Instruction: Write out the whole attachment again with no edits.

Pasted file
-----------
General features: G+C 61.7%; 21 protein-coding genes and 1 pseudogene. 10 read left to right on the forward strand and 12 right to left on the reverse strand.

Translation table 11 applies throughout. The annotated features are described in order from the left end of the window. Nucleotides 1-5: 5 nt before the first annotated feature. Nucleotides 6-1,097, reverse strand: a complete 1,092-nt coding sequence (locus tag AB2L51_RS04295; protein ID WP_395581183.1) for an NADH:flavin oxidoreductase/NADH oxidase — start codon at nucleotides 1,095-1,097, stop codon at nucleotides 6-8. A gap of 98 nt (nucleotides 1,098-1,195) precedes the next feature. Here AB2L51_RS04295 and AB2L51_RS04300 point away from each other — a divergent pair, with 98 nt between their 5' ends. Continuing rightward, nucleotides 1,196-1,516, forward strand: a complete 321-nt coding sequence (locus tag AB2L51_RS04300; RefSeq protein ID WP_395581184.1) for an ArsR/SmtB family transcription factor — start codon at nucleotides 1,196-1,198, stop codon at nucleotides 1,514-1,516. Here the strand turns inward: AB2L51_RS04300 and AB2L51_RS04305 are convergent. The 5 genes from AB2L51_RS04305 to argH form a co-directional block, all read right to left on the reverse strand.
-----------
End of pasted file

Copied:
General features: G+C 61.7%; 21 protein-coding genes and 1 pseudogene. 10 read left to right on the forward strand and 12 right to left on the reverse strand.

Translation table 11 applies throughout. The annotated features are described in order from the left end of the window. Nucleotides 1-5: 5 nt before the first annotated feature. Nucleotides 6-1,097, reverse strand: a complete 1,092-nt coding sequence (locus tag AB2L51_RS04295; protein ID WP_395581183.1) for an NADH:flavin oxidoreductase/NADH oxidase — start codon at nucleotides 1,095-1,097, stop codon at nucleotides 6-8. A gap of 98 nt (nucleotides 1,098-1,195) precedes the next feature. Here AB2L51_RS04295 and AB2L51_RS04300 point away from each other — a divergent pair, with 98 nt between their 5' ends. Continuing rightward, nucleotides 1,196-1,516, forward strand: a complete 321-nt coding sequence (locus tag AB2L51_RS04300; RefSeq protein ID WP_395581184.1) for an ArsR/SmtB family transcription factor — start codon at nucleotides 1,196-1,198, stop codon at nucleotides 1,514-1,516. Here the strand turns inward: AB2L51_RS04300 and AB2L51_RS04305 are convergent. The 5 genes from AB2L51_RS04305 to argH form a co-directional block, all read right to left on the reverse strand.